Think fast: Which politicians from the other side do you merely dislike, and which do you absolutely despise? Can you say why?
I was thinking about this because of Harry Reid, who really, really gets on conservatives' nerves, and seems to be constantly trying to figure out new ways to make them mad. Unlike Nancy Pelosi, who generates contempt from the right mostly for who she is (a San Francisco liberal, a woman with power), with Reid it's about what he does, specifically his propensity for saying things about conservatives that are over the top. Most liberals look at Reid and see him as an extremely skilled legislative leader, even if they cringe a bit when his statements go too far. For instance, it's possible to criticize the Koch brothers without saying they "are about as un-American as anyone I can imagine"; things like that seem designed to just drive Republicans nuts. As Simon Malloy says, "Harry Reid is a troll. He's an effective majority leader and he knows how to work within the sticky labyrinth of official DC to get things done, but he's also a troll. That's not necessarily a bad thing, but it's a trait that lends itself to excess."
After hearing him make a few of those extreme statements and unsubstantiated charges, it has gotten to the point where conservatives see Reid and just boil with rage. Which is exactly what a troll is trying to accomplish. At this point, it's safe to say folks on the right hate Reid more than Pelosi, which wasn't the case a few years ago.
And what about liberals? I don't know any who despise John Boehner, because he's mostly a pathetic figure, constantly besieged by people in his own party whom he doesn't have the courage to stand up to. Mitch McConnell doesn't generate much hate either. He may be bad for America, but you have to acknowledge that he's probably the most politically shrewd Republican in Washington, and there isn't anything about his manner or habits that are particularly grating.
So there has to be something unusual about a figure on the other side to produce the real emotional reaction. Take Sarah Palin. Democrats find her exasperating not just because she's a blithering fool who nearly came a heartbeat away from the presidency, but because she luxuriates in her nincompoopery. And importantly, she expresses her own limitless contempt at liberals—not only them as people, but the places they live and the things they do. It's hard not to hate somebody who so clearly hates you. And she's important enough (or at least was) to care about; no liberal can muster up hatred for an inconsequential buffoon like Louie Gohmert, no matter what crazy things he says.
And then there's Hillary Clinton. For some reason, back in 1992 conservatives decided that she and her husband were the living embodiment of their antagonists in the 1960s culture war, even though at the time she was about as far from being a hippie as you could get. Here's something I wrote during the 2008 campaign, when conservatives were warning about her socialist agenda:
Hillary Clinton wasn't at Woodstock. Clinton arrived at Wellesley in 1965 as a "Goldwater girl," and though her politics grew more progressive during her time there, then as now she was a creature of the establishment, seeking change within the system and warning against advocating radical ideas. Not one for experimenting with drugs or sex, she charted a sensible and serious course through the Sixties.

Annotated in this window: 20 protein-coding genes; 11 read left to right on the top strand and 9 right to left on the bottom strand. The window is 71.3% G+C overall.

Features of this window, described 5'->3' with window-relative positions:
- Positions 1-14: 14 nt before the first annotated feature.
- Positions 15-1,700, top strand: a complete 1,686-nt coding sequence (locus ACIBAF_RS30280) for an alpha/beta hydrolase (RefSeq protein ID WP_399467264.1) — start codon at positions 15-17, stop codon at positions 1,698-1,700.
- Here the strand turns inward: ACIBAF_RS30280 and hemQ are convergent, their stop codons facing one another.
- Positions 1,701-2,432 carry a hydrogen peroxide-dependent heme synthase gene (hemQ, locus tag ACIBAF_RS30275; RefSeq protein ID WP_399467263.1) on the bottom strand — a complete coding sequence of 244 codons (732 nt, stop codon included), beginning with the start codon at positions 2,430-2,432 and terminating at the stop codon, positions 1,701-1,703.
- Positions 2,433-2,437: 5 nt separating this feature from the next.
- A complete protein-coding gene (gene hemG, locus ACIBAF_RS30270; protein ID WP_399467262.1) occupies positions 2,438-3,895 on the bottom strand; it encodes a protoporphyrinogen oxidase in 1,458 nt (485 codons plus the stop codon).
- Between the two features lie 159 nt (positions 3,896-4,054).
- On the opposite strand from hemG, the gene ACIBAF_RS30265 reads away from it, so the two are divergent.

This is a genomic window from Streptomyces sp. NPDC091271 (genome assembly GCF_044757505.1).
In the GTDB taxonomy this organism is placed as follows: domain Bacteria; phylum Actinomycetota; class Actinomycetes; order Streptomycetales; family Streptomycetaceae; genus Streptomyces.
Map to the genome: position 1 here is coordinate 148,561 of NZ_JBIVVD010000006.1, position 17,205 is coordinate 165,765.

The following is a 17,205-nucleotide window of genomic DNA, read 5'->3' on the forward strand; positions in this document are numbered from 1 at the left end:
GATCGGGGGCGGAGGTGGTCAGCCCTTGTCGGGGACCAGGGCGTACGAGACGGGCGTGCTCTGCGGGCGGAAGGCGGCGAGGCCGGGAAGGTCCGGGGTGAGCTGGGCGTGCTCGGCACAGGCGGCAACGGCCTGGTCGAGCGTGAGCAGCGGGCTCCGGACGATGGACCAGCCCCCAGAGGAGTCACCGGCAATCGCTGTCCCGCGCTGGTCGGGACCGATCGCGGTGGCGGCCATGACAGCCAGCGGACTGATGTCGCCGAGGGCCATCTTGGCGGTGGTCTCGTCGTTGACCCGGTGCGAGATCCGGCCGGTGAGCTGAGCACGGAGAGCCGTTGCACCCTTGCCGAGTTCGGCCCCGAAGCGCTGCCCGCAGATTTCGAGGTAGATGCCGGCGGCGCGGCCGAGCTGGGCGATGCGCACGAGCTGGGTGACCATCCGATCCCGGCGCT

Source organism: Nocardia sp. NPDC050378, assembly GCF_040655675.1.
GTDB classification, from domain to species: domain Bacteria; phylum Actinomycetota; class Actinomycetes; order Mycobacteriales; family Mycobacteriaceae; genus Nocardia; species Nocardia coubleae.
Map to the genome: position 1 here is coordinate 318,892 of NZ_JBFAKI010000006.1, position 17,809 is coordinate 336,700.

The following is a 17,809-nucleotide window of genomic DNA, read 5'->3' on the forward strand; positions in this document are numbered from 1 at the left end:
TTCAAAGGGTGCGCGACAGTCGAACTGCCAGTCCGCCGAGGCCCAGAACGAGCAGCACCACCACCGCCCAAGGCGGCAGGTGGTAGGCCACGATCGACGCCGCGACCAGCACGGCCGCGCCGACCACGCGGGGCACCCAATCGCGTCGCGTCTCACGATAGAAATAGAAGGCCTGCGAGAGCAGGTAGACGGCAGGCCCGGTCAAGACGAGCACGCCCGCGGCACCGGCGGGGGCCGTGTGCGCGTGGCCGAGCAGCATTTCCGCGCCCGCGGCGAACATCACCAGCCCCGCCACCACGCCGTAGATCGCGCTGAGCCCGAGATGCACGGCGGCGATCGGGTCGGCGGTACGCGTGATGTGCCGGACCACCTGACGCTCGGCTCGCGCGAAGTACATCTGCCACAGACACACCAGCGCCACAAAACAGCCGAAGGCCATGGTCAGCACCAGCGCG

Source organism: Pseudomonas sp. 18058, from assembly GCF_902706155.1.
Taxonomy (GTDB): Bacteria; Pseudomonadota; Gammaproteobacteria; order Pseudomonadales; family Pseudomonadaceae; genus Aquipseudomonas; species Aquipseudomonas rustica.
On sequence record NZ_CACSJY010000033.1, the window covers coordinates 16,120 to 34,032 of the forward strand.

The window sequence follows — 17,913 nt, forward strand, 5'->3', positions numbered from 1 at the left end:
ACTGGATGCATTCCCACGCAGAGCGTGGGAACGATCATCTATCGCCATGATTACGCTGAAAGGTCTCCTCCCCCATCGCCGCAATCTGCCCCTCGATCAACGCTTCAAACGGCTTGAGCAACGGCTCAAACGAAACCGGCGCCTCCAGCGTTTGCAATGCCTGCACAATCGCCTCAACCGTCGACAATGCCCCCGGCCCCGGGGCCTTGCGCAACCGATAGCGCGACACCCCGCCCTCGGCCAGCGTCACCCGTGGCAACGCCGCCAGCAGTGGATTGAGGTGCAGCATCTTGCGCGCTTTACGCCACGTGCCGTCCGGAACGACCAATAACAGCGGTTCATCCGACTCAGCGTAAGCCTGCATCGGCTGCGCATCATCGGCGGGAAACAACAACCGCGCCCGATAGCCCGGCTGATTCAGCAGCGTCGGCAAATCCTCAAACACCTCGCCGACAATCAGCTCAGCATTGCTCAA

This personal history could barely be less relevant, of course. As far as many on the right are concerned, Clinton might as well be campaigning in a tie-dye peasant blouse and leading the crowd in a rousing rendition of "The Internationale" before every speech.
If Clinton is a proxy for that decades-old conflict and you were one of the ones looking with a combination of anger and jealousy at those kids who were taking drugs and having sex—in other words, having all the fun—then the reaction you have against her is so deep-seated and beyond rationality that nothing she does or doesn't do will ever change it. We haven't heard too much of those echoes of the 1960s lately, though I suspect it would be too optimistic to say we've left that endless conflict between the squares and the cool kids behind. But for conservatives and Clinton, the dislike is still about who she is and not what she does.
That's a much more powerful feeling than the kind of hate conservatives now feel for Reid, because just like with liberals and Palin, it's not only about her, it's also about them. It reaches down to where identity lies.
So take a look at the potential GOP candidates for 2016. Which ones have the potential to really make you crazy with loathing? The only one who comes across as really sinister is Scott Walker, and that's because of things he did. Rick Perry hits the anti-intellectualism that raises liberal hackles. Ted Cruz is acknowledged by pretty much everyone he's ever encountered to be a smarmy jerk. Something tells me Bobby Jindal has some appalling behavior in him, but that's just a guess. The idea of Rand Paul as president may be alarming, but he doesn't push the emotional buttons. Rick Santorum? He's got the extremism, but he's kind of a joke. Jeb Bush? Please. Chris Christie? Now hold on—there's a guy you could grow to hate.
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